Directed by Robert Zemeckis and written by graphic novelist Neil Gaiman and 'Pulp Fiction' screenwriter Roger Avary, 'Beowulf' is on the one hand a striking visual achievement, and on the other an unhappy conflagration of gore and juvenility.

Those expecting to see a faithful version of the poem should know that this 'Beowulf' is very much an interpretation; the writers have made extensive changes to the story as contained in the manuscript. While the poem contains plenty of bone crunching violence, it has little or nothing to say on the subject of sex. This film is surprisingly revealing, and there are extensive sexual references. The 12A cert it has been given by the censor is not appropriate.

As lead actress Angelina Jolie put it: "I actually had to call home (to her children) after I saw the film and explain that the fun little movie I had done was in fact a little different from what we were expecting."

In any case, this 'Beowulf' is set in the 6th century AD, and takes place for the most part in and around Heorot, home of the Danes (who, as in the poem, live in England). They appear happy and prosperous, but all is not well. Unfortunately, as the Danes enjoy nothing more than a good session in the mead hall, they are liable to be terrorised by a monster - the gruesome and violent Grendel (Glover) - whenever the fun gets out of hand. Based on some of his table throwing and body slamming antics, this Grendel must have had a 'WWE: Early Medieval Mayhem!!!!!' on DVD back at the lair. For whatever reason, he has an eye for the spectacular and a penchant for the grisly.

Hrothgar (Hopkins), the Danish King, is not able to kill the monster himself and so he puts out the call for a hero, along with a promise of a large wedge of treasure once business is taken care of. Hearing of the reward, Beowulf (Winstone), leader of the Geats, heads for Heorot. A variety of battles - Beowulf v Grendel, Beowulf v the sea monsters, Beowulf v the dragon - take up quite a lot of the rest of the slightly overlong 113 minutes. Some of these are exciting - albeit sometimes only in the sense that a severe shock induced by ear splitting screeching qualifies as excitement - and the battle between Beowulf and a dragon is undeniably spectacular.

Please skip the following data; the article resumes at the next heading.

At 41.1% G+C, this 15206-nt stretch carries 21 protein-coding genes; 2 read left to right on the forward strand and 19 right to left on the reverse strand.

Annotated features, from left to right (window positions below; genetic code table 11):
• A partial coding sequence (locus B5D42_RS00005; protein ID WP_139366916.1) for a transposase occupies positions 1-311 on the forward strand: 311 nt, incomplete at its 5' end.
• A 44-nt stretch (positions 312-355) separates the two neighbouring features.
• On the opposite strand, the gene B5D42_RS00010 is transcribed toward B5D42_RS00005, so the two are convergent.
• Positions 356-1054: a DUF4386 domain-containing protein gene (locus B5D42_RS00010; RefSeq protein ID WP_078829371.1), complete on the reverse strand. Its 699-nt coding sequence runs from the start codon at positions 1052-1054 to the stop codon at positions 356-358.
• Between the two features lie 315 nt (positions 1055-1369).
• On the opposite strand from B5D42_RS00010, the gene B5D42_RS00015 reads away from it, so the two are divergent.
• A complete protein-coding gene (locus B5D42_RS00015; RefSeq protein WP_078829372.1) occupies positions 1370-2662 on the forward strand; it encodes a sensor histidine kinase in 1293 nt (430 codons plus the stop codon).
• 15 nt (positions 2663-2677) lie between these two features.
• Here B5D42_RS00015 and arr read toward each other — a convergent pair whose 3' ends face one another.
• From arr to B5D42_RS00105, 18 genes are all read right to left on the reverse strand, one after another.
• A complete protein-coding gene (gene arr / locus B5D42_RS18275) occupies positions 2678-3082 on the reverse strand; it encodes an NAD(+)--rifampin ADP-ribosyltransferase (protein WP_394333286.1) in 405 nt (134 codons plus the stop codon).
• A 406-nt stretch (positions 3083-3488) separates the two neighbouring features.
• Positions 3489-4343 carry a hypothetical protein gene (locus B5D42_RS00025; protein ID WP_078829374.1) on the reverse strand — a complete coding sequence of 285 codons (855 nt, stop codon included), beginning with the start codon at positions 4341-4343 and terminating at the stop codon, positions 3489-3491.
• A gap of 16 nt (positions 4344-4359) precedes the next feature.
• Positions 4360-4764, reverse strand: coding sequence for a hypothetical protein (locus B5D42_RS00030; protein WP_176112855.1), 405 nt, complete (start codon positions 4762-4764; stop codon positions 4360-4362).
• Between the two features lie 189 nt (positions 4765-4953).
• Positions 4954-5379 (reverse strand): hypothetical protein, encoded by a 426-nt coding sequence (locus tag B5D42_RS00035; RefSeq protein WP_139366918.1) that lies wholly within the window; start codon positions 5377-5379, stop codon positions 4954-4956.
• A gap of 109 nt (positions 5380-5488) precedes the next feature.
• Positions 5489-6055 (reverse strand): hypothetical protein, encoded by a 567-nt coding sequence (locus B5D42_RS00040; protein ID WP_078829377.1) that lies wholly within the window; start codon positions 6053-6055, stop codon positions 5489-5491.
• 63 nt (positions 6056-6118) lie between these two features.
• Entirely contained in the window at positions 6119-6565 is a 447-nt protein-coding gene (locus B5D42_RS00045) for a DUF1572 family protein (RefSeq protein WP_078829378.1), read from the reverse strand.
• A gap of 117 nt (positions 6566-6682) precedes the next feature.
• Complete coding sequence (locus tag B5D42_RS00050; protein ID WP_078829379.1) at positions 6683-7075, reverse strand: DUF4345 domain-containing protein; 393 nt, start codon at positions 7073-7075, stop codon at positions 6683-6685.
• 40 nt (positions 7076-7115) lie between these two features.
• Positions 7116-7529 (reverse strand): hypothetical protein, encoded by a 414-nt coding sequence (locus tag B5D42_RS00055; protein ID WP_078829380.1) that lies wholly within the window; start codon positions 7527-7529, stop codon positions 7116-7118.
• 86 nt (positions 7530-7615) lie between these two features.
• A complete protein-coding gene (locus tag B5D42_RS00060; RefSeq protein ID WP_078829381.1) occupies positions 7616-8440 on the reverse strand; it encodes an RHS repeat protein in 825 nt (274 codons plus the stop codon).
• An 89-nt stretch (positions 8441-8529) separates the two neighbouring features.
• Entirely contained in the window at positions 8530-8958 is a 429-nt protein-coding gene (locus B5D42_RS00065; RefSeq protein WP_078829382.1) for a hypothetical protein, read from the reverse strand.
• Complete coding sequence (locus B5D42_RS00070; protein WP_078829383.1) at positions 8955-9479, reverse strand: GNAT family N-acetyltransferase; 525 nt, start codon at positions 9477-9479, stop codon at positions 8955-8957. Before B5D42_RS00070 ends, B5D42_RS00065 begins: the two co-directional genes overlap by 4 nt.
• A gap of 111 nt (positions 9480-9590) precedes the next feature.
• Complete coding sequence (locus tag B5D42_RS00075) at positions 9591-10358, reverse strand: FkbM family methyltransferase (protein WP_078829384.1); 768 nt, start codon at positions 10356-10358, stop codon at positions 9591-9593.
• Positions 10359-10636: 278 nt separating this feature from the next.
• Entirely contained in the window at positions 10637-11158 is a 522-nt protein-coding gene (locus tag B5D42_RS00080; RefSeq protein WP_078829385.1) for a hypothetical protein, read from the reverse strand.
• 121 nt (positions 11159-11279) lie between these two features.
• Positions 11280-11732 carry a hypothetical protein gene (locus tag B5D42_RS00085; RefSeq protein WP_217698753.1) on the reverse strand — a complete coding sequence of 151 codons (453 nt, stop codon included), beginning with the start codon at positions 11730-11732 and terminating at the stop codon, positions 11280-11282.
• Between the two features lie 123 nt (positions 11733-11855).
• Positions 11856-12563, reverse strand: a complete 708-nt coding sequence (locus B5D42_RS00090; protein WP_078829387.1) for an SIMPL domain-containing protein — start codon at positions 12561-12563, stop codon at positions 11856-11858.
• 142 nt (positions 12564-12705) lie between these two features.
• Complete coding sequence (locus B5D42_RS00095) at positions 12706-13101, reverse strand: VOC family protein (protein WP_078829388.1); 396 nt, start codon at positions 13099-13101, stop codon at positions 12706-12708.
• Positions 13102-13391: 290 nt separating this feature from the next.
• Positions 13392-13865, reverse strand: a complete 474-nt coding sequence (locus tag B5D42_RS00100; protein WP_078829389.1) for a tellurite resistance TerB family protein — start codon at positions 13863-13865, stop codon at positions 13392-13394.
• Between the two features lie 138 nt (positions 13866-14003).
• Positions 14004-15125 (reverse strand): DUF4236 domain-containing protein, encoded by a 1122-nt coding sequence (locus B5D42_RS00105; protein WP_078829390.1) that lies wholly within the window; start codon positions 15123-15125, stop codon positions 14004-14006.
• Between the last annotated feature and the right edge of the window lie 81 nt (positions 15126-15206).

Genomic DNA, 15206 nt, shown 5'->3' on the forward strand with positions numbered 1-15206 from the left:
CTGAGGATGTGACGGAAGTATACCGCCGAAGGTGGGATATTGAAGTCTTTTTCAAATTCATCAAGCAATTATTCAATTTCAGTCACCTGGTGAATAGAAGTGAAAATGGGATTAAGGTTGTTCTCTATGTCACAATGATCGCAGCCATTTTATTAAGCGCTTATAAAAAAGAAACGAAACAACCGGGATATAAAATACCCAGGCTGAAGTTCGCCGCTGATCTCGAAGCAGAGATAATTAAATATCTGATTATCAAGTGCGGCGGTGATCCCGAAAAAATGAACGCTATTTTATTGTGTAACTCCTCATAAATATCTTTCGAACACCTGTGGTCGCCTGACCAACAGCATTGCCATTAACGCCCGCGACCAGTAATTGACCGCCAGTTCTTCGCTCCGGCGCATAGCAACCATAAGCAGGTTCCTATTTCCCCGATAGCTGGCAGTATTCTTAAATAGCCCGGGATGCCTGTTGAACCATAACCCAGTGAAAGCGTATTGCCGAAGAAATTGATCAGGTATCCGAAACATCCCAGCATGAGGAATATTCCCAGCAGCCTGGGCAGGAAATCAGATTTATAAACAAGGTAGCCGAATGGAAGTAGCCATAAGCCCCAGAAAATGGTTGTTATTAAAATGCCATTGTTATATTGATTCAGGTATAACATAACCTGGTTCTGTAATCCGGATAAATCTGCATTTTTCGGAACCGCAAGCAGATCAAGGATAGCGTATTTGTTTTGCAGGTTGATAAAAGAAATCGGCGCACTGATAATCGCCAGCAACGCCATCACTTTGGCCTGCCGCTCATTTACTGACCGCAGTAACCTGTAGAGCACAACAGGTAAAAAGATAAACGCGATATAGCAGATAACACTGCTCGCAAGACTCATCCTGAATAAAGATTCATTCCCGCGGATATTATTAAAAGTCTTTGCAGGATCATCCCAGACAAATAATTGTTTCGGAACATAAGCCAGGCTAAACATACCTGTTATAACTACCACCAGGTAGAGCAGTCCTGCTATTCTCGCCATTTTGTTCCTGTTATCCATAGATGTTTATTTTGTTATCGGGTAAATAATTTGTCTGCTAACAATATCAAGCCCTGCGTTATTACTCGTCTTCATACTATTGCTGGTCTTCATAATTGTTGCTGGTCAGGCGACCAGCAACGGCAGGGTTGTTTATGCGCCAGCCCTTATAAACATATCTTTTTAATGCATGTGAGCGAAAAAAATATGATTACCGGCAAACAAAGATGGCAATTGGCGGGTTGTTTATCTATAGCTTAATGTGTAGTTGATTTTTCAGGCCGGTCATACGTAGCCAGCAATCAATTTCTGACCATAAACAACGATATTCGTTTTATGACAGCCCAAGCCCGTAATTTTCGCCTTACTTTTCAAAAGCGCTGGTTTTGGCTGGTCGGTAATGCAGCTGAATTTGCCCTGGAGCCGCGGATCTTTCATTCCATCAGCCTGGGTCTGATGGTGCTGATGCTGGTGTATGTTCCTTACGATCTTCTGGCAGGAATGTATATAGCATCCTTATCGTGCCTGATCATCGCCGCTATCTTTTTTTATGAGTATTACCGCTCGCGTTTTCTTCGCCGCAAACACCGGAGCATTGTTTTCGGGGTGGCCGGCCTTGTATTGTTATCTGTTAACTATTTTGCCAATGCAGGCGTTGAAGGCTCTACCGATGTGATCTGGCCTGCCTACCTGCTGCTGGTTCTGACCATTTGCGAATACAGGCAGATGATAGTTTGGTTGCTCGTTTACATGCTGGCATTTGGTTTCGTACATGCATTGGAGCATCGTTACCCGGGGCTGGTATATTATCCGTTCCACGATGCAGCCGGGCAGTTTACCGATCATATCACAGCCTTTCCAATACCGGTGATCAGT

Minor characters break up the battling and bring a bit of texture to proceedings: the sly and malevolent Unferth (Malkovich) is perhaps the best of them, while Brendan Gleeson's Wiglaf is a successfully solid sidekick for the hero. Winstone's voicing performance in the lead role is tricky and ultimately not a great success. The character of Beowulf is essentially a blond beefcake/himbo, and the necessary charisma isn't present in either the voice or the look. Jolie (unsurprisingly!) manages the sultry temptress role with ease, while Hopkins is similarly unchallenged by the doddering elder statesman-ing needed for Hrothgar.

All in all, as a film, it's a bit gross but not that bad.

Which brings us to the aforementioned technological wizardry. Beowulf makes use of 'performance capture', a technique pioneered by Zemeckis in 'Polar Express'. There is a depth and realism to its 3D that is most impressive: through special glasses, objects and environments become almost hyper-real, and the viewer is treated to some highly impressive visual trickery. It must be said that the human characters are disappointing: the 'acting' is understandably wooden and the movements stilted. But aside from that the visual effects are stunning and - despite the gore and a rather weak script, particularly in light of the richness of the source material - almost worth seeing for their own sake.

Brendan Cole